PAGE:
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When Should You Be Posting On Social Networks?


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Screen shot 2012-05-10 at 10.26.11 PM

So when are the best times to post content to social networks (especially content you want clicked on)? It seems like a big question that should have a fairly straightforward answer.

Maybe you’ve done the click tracking on your own. You’ve found the sweet spot for when you post that gets the maximum level of engagement and impressions. But many people haven’t (or they have the data but have a hard time analyzing it and understanding it over the aggregate).

Well link sharing service bitly has some answers over a fairly huge data set that they recently shared.

The afternoon is the right time

Average Clicks Per Link On Twitter. Darker blue = more clicks. Monday is day 0 and all times are in EST (image source: bitly)

Bitly had a great blog post this week that showed some of the best times to post on social networks. For both Twitter and Facebook, afternoon EST is the best time to post. Over the aggregate of all bitly links, pushing your posts to after Noon to 1pm EST will generally result in the best number of clicks. Logically, that seems to make sense. Almost all of the timezones in the US are up at that point and then traffic slowly tails off after 5pm EST until 8-10pm EST.

Average Clicks Per Link On Facebook. Darker blue = more clicks. Monday is day 0 and all times are in EST (image source: bitly)

Facebook is slightly different with the stronger times times perhaps being pushed back a little further in the afternoon. You’ll notice that most of the click activity tends to take place in a much smaller and less uniform manner than the clicks on Twitter. And maybe more surprisingly, there doesn’t seem to be as strong of a night crowd on Facebook. In fact, it pretty much drops off completely after 8pm EST.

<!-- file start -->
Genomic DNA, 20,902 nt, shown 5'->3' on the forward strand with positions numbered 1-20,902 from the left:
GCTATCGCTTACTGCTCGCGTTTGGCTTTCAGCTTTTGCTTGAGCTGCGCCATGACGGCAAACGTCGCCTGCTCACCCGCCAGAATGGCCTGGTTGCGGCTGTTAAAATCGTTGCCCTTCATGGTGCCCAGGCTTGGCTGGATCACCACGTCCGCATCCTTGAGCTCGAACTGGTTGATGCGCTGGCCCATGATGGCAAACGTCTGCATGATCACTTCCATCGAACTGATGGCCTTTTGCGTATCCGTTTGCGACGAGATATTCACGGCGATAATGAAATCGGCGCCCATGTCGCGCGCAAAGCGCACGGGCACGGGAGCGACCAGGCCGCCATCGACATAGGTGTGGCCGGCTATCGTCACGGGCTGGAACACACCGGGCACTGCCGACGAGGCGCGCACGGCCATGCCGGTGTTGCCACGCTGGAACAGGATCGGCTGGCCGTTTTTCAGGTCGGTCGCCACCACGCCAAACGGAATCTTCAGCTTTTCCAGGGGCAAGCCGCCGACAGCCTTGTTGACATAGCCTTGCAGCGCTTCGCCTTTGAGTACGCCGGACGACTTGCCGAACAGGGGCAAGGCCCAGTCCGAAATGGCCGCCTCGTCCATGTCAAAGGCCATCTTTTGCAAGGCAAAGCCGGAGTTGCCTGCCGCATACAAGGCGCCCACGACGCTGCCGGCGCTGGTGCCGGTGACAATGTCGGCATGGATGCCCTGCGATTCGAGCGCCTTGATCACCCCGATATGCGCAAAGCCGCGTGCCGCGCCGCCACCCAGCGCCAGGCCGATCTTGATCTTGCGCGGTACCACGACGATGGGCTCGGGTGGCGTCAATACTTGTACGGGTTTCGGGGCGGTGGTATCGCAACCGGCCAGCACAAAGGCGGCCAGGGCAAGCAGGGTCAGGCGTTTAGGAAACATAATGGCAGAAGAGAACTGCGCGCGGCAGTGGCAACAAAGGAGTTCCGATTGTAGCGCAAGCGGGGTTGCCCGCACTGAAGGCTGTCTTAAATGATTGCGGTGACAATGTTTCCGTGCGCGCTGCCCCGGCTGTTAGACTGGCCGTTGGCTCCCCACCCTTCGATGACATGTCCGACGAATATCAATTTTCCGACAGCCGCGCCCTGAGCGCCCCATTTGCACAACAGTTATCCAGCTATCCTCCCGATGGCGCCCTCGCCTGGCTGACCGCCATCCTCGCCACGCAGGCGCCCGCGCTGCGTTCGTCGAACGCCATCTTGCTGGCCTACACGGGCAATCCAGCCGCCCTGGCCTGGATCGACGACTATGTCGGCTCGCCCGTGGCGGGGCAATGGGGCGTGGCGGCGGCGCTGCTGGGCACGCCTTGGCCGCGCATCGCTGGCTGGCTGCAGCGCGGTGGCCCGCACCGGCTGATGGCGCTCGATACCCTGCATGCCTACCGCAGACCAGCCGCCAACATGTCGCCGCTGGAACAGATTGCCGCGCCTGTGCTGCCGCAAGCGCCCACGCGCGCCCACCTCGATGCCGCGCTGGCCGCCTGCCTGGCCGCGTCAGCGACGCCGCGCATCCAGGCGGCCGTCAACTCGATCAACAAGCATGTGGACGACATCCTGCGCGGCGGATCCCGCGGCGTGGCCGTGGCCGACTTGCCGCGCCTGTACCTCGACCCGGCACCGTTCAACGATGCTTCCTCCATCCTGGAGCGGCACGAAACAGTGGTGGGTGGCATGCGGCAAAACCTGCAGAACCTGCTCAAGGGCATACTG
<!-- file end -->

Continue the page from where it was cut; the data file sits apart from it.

The post also covered Tumblr and you can check that information out there. I’d be curious to see if LinkedIn followed the same model as Twitter or Facebook

A couple of thoughts about both charts

One of the more interesting things is the fact that so many people are using social media during the work day (and by this measure, interacting with that content by clicking on links). The fact that there is generally less traffic on Fridays than the rest of the weekdays and that traffic just flat out dies on the weekends is indicative of how embedded it is in to many people’s work day.

Does jobs related content get consumed the same way as general content? Not necessarily. In fact, I’m guessing at least a portion of it is getting pushed to the fringes. But certainly a lot of people are viewing this content on work machines and others, those with perhaps more restrictive social media policies, are looking at that content via their mobile devices during the day.

Those who advocate making their content mobile capable and having a way for more passive candidates to interact with your talent acquisition team are probably nodding along with me on this one. While a lot of the hardcore employment activity is still pushed into the margins of the workday or into the evening and weekends (things like actively searching for and applying for jobs), the times when people are engaging with content via social networks is during the prime of the workday.

The lesson here is not only knowing about when you should be posting but also what sort of content is going to be appealing to those who are probably viewing it from work or on a mobile device.

Lance Haun is an editor at The Starr Conspiracy, a marketing agency focused on the enterprise HCM market. He spent three years as an editor at ERE Media and seven years in the recruiting and HR trenches before joining the agency. You can follow him on Twitter, circle him on Google+, check out his blog or contact him directly at lance@coug.rs.
  • http://jeremyr.co/ Jeremy Roberts

    Great post Lance.  I would guess that Linkedin has clicks earlier in the day than Facebook due to the fact that it is a “professional” social network so more acceptable to view from the office…  It would be interesting to see. 

  • Kelly

    Nice Lance…another point of reference is Dan Zarella…he writes in this type of thing regularly for marketing purposes.

    Kelly

  • Lance Haun

    Thanks Kelly. Just added it to my reader.